A Dictionary of Umpithamu, with notes on Middle Paman, the first comprehensive dictionary of a Cape York language to be published in over two decades, has been released through the Australian Institute of Aboriginal and Torres Strait Islander Studies (AIATSIS).
The dictionary provides detailed information about the grammar, meaning and use of Umpithamu words, generously illustrated with example sentences. All information can also be accessed through an index of English translations, organized alphabetically and thematically.
The Umpithamu language belongs to the Princess Charlotte Bay region on the east coast of Cape York Peninsula, in northeastern Australia.
‘This dictionary is the result of 17 years of work with the Umpithamu community’, says linguist Jean-Christophe Verstraete. Elaine Liddy, cultural officer for the Lamalama people, adds that ‘the dictionary is a great way to preserve the Umpithamu language. It will be a very useful resource in the Junior Ranger program, where it will allow the younger generation of Lamalama people to learn about their cultural heritage.’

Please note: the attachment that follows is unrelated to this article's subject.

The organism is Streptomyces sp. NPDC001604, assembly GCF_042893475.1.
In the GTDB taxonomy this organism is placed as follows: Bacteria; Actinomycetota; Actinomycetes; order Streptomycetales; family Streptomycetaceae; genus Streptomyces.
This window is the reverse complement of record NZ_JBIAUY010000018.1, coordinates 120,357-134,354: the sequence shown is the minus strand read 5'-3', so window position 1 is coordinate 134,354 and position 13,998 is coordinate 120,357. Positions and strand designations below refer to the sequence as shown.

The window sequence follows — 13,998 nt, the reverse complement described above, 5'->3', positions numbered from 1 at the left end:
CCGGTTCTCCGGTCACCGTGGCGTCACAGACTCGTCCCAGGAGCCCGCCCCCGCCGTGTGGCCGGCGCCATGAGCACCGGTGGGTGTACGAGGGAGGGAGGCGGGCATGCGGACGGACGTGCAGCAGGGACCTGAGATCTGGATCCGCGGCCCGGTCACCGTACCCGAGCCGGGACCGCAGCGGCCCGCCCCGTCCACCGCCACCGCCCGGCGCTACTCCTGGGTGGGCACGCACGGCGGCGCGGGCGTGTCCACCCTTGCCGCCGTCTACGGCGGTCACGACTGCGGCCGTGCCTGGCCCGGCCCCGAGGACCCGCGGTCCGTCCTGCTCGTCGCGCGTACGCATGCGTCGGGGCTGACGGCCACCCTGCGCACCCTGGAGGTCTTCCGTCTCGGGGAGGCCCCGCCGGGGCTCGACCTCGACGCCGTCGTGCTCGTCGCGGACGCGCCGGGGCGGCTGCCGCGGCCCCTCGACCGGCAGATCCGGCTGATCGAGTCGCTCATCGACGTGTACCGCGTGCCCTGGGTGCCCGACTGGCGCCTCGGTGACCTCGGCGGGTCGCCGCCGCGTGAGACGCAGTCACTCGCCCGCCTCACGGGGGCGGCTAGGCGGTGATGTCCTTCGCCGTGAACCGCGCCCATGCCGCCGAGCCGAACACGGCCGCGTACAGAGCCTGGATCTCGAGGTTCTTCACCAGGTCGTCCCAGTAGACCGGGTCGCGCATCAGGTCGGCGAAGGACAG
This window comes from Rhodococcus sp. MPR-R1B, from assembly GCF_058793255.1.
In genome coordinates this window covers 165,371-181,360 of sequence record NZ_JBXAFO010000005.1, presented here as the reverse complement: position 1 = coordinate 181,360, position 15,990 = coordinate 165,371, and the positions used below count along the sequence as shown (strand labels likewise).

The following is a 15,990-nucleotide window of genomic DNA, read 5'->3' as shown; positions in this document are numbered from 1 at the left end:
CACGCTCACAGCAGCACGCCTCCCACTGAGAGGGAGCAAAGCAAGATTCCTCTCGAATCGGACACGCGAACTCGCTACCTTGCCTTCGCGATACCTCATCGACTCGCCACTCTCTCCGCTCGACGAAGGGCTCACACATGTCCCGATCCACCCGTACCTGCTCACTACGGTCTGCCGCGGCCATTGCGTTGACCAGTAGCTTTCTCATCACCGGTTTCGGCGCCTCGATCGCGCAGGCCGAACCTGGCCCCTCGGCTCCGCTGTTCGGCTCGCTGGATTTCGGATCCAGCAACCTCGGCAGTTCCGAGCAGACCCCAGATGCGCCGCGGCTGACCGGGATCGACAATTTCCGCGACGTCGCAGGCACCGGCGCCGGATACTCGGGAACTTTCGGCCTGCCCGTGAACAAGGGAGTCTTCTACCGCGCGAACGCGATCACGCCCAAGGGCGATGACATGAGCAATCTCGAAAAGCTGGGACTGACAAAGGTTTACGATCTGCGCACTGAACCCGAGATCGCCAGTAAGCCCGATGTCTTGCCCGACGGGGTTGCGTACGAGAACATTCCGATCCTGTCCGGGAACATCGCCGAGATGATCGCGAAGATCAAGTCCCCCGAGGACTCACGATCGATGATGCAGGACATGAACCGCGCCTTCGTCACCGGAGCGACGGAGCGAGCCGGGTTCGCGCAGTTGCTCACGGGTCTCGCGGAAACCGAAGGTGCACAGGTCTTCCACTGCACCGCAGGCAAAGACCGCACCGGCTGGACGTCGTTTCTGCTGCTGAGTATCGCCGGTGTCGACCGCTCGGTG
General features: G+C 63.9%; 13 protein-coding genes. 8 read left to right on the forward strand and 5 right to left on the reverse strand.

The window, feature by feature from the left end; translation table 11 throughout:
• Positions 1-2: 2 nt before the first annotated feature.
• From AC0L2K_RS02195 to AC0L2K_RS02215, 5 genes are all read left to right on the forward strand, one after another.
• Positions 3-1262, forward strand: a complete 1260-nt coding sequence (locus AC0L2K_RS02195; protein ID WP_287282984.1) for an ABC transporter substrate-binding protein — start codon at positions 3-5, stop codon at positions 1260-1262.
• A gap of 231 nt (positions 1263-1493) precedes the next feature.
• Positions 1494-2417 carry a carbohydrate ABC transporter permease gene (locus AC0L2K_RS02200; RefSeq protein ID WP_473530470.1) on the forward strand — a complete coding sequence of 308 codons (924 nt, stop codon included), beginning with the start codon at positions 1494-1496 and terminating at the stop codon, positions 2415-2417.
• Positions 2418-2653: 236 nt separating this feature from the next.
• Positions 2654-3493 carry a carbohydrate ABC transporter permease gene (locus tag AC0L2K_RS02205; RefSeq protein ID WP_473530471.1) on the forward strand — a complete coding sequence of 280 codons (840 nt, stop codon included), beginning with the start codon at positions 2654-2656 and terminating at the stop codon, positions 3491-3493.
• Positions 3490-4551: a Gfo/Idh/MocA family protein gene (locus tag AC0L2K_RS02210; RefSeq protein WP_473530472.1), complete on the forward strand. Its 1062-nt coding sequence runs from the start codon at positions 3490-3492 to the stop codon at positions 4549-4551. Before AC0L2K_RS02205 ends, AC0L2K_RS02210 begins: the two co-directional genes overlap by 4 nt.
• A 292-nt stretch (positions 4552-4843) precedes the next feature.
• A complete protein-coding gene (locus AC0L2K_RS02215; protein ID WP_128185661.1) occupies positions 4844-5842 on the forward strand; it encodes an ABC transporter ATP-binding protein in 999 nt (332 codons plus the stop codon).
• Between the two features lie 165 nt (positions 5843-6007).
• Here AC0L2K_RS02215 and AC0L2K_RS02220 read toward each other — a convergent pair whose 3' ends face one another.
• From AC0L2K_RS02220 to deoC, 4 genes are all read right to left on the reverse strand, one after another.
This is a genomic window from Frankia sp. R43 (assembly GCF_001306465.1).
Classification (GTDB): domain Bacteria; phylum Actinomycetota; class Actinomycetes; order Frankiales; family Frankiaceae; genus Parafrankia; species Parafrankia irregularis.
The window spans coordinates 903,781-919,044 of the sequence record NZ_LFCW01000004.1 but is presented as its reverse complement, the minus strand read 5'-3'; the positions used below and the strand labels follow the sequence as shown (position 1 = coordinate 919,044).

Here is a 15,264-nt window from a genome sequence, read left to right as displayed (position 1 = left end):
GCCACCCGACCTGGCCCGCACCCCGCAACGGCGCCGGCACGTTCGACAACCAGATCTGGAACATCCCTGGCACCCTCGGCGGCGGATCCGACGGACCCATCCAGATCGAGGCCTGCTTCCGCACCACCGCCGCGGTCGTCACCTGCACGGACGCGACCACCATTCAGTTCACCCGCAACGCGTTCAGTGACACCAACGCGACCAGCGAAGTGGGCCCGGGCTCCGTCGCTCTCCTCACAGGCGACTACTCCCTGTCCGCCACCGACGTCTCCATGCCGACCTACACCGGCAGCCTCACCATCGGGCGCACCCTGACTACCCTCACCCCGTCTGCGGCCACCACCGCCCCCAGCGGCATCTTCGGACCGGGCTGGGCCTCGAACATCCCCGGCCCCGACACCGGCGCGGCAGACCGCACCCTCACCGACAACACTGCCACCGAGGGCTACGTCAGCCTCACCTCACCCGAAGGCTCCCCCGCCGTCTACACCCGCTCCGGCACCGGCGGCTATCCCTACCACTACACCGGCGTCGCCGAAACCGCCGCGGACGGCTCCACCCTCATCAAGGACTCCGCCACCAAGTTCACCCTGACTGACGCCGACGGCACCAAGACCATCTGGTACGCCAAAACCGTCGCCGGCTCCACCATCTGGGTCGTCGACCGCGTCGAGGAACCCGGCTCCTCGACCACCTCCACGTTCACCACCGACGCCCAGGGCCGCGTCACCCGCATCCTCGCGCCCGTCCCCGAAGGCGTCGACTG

The dictionary further offers phonetic transcriptions, cognates and (Middle) Paman reconstructions for most words, as well as ethnographic notes and identifications of plant and animal species, making it a significant resource for linguists, anthropologists and biologists and other disciplines.
AIATSIS CEO, Craig Ritchie, said the new book is much needed infrastructure for the cultural strengthening of Umpithamu and is significant Australia’s cultural heritage.
“A Dictionary of Umpithamu will aid the strengthening of Umpithamu, strengthening not only the words and grammar, but the cultural knowledge that is embedded in the language”, Mr Ritchie said.
“The book is a wonderful new resource for all Australians wanting to learn Umpithamu and connect with the rich and continuing Aboriginal heritage of the Charlotte Bay region of the Cape York Peninsula.”
A Dictionary of Umpithamu, with notes on Middle Paman is the latest title to be published through the Indigenous Languages Preservation: Dictionaries Project, run by AIATSIS and funded by the National Indigenous Australians Agency (NIAA).
- This dictionary and other titles can now be ordered online through the publishing arm of AIATSIS, Aboriginal Studies Press.
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